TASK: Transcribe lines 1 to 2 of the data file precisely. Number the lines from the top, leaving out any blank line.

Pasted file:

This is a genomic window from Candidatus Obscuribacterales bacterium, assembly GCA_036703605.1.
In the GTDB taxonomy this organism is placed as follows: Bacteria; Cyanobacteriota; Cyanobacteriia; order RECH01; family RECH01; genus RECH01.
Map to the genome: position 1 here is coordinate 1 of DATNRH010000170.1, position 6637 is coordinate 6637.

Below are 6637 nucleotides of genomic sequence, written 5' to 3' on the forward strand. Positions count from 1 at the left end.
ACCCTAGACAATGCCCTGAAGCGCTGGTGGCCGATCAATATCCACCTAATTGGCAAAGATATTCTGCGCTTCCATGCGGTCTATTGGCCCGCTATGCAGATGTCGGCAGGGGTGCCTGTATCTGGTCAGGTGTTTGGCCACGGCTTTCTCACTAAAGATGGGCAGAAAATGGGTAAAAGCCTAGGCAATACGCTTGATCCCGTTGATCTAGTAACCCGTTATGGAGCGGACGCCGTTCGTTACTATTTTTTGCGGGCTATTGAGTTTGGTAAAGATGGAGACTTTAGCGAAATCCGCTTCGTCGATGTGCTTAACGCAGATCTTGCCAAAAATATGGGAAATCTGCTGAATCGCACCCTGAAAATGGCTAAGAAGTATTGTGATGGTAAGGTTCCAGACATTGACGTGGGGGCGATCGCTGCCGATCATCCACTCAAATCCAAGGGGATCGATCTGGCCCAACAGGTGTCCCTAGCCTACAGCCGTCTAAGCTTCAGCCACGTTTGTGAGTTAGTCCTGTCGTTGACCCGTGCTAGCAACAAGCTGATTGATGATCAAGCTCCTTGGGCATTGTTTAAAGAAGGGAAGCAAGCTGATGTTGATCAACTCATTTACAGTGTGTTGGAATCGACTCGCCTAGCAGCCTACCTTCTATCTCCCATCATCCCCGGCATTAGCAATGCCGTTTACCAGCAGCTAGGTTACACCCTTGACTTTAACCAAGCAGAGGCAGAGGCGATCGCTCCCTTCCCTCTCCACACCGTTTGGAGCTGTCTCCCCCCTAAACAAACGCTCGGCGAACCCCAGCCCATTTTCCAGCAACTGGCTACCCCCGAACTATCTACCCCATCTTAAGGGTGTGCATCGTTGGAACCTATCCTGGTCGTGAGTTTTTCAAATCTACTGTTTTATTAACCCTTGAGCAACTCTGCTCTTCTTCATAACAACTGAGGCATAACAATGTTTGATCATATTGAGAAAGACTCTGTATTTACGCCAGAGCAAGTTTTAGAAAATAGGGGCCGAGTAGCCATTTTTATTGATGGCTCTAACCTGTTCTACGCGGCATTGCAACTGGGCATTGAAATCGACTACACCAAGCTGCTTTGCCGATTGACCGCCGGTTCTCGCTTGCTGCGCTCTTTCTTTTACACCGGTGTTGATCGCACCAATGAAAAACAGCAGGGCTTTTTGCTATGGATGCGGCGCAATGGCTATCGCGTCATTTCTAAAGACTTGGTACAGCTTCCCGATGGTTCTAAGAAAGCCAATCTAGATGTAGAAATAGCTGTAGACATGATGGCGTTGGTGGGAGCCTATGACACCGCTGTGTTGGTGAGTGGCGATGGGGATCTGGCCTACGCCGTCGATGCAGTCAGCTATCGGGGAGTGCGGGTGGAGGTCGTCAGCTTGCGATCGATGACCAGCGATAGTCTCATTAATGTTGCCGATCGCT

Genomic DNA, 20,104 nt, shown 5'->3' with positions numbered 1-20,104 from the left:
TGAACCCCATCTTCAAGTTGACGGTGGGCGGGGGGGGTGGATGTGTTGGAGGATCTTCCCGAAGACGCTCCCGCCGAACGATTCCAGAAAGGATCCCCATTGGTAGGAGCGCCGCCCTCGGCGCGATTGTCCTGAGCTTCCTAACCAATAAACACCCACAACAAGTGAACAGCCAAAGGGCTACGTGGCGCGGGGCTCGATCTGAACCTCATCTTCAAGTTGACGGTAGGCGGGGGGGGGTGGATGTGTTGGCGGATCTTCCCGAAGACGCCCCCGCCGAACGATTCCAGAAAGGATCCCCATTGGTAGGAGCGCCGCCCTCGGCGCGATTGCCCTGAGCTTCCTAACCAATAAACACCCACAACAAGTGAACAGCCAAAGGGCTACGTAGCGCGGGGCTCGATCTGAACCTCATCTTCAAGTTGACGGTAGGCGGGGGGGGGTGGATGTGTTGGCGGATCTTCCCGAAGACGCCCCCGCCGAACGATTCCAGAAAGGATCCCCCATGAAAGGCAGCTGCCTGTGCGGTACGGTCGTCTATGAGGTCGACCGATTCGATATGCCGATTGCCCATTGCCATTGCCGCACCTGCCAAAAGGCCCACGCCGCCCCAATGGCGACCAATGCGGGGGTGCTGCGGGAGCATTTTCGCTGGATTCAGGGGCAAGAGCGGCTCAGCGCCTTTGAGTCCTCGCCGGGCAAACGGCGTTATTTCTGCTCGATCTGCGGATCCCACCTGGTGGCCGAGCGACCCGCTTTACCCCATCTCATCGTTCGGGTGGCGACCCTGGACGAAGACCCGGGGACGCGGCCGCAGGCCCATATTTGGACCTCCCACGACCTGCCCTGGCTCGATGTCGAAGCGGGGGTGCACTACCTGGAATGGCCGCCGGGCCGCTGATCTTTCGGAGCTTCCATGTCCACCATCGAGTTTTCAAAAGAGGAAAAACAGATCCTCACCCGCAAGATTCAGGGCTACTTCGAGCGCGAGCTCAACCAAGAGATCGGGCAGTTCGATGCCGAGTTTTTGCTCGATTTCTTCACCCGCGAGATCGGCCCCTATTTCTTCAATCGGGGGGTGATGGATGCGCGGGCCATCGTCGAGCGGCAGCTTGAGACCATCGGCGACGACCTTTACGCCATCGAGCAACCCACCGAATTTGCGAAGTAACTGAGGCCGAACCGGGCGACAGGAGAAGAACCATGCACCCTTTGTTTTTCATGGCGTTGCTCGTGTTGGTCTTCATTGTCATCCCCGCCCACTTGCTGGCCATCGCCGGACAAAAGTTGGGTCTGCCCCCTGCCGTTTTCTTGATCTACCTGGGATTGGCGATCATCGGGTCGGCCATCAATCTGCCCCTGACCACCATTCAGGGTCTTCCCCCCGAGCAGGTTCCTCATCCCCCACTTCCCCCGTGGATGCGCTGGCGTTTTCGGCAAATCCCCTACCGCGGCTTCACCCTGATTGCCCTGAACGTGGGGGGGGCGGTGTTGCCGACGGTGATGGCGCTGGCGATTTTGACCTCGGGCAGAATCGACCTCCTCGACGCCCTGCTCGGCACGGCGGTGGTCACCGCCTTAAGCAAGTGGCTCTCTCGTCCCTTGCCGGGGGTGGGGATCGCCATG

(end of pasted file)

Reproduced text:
This is a genomic window from Candidatus Obscuribacterales bacterium, assembly GCA_036703605.1.
In the GTDB taxonomy this organism is placed as follows: Bacteria; Cyanobacteriota; Cyanobacteriia; order RECH01; family RECH01; genus RECH01.